February 26, 2021 | 09:16
U.S. Personal Income and Consumption (Jan.) — Christmas in January
U.S. personal spending rose 2.4% in January, a bit lighter than expected, but an impressive start to the year nonetheless. Real spending jumped 2.0%, more than erasing the prior month's 0.8% decline, and now up 5.2% annualized so far in the quarter. Assuming further gains, we expect 6%-plus growth in Q1 consumer spending will drive a 5.0% increase in quarterly real GDP.
The January burst of spending was led by goods, with volumes up 5.1%. The gains were broadly based, led by recreational goods and vehicles...no doubt stoked by the $600 rebate cheques to most individuals. Real services spending rose a lesser 0.5%, led by restaurants as restrictions on outdoor dining were relaxed, and as well by health care, as people lined up for vaccines.
The rebate cheques and a $300 weekly UI payment top-up fueled a 10.0% leap in personal income, though a solid 0.7% advance in wages and salaries contributed. Most of the rebate cheques were socked away, spiking the saving rate to 20.5% from 13.4%. There's enough accumulated excess savings in aggregate during the pandemic to support three years worth of consumer spending growth.
On the surface, it looked like retailers took advantage of the spending frenzy to hike prices. Core PCE prices unexpectedly popped 0.3% (0.252%) for a second straight month (contrasting with a flat core CPI last month). However, just over two-thirds of the core price increase stemmed from a 1.04% leap in health care services prices, which contributed to 0.174% of the monthly increase. The yearly core rate rose a notch to 1.5%, right in line with its six-month trend. Despite the special factor, the two-month annualized advance of 3.4% in core prices might rattle nervous bond markets. The core PCE rate is now above the core CPI rate for the first time in a decade, which will catch the Fed's attention, though it's still a long way from moving above the 2% target, as now desired. Still, core inflation will sprint higher in coming months due to low base effects, making things interesting for policymakers (and bond markets).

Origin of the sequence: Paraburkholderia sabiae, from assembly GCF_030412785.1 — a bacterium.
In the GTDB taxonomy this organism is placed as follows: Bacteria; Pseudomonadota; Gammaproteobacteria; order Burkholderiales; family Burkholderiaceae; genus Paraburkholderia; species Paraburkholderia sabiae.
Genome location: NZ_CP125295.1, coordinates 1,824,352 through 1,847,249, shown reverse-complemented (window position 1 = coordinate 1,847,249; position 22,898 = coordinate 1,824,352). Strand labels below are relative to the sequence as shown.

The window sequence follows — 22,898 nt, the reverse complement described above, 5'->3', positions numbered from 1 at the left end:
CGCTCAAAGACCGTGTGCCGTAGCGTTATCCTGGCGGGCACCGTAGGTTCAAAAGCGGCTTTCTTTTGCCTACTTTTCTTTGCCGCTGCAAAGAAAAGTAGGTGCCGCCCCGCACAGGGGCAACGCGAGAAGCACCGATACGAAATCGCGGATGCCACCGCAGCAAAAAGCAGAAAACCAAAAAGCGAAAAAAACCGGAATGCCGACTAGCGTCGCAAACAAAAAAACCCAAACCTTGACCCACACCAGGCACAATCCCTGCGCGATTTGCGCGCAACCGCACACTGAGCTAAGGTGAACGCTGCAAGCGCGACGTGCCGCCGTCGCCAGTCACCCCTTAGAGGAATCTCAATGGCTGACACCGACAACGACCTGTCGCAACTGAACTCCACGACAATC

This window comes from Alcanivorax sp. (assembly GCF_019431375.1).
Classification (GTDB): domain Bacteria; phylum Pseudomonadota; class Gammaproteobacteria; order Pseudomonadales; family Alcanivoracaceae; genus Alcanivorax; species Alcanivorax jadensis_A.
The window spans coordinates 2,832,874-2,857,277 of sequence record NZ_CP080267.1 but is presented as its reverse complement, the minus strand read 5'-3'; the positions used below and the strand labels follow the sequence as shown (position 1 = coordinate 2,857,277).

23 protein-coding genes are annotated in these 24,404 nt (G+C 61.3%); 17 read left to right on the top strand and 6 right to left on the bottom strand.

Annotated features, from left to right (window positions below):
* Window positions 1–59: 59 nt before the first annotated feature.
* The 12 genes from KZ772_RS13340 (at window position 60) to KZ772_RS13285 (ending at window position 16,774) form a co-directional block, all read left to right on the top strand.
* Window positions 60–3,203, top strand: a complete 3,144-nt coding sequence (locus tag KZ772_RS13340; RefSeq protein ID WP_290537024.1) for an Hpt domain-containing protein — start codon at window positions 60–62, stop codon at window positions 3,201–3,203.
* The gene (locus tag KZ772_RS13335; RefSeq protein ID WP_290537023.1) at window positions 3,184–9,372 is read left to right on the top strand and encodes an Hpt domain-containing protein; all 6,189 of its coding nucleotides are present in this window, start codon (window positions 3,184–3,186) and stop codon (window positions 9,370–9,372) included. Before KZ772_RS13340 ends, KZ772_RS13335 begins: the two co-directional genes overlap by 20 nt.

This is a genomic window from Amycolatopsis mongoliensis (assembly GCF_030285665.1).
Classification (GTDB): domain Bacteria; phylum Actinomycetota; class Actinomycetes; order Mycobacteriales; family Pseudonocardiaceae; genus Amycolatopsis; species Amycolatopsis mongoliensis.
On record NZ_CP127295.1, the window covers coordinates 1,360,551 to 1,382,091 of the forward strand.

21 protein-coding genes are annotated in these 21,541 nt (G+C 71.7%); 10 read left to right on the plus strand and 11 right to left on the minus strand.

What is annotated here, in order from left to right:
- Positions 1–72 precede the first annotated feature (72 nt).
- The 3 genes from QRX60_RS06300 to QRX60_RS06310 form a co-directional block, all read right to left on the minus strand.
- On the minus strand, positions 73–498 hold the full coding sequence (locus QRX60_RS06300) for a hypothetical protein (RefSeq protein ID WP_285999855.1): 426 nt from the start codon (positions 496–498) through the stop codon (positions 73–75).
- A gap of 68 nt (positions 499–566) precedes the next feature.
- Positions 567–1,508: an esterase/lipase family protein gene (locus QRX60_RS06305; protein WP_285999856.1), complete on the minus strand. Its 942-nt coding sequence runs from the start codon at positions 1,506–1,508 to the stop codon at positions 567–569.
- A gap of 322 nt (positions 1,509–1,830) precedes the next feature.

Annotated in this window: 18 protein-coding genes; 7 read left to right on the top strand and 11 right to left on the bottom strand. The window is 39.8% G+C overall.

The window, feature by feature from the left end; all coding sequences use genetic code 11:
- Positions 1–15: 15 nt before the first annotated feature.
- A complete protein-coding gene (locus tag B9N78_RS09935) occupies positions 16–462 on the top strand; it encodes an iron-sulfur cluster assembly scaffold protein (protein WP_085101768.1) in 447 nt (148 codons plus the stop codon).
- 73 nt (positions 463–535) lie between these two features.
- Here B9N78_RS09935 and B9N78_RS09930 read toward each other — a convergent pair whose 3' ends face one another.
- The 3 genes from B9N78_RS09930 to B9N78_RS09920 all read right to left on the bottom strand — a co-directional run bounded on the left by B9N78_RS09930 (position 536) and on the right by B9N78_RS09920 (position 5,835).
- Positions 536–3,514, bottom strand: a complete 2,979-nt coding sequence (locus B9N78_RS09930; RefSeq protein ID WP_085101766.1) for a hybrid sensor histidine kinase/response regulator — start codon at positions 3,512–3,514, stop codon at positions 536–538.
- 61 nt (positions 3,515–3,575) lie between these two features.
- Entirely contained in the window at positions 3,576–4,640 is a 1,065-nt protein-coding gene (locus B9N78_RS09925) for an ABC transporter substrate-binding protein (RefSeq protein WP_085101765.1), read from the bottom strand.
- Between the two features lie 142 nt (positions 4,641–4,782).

Also out this morning, the U.S. goods trade deficit rose slightly to $83.7 billion in January, with exports up 1.4% and imports rising 1.1%. Trade will subtract again from quarterly growth, but there's more than enough fuel on the consumer (and business) spending front to stoke growth.
Overall, an impressive start to the year for American households, and there's more goodies to come from Santa Congress.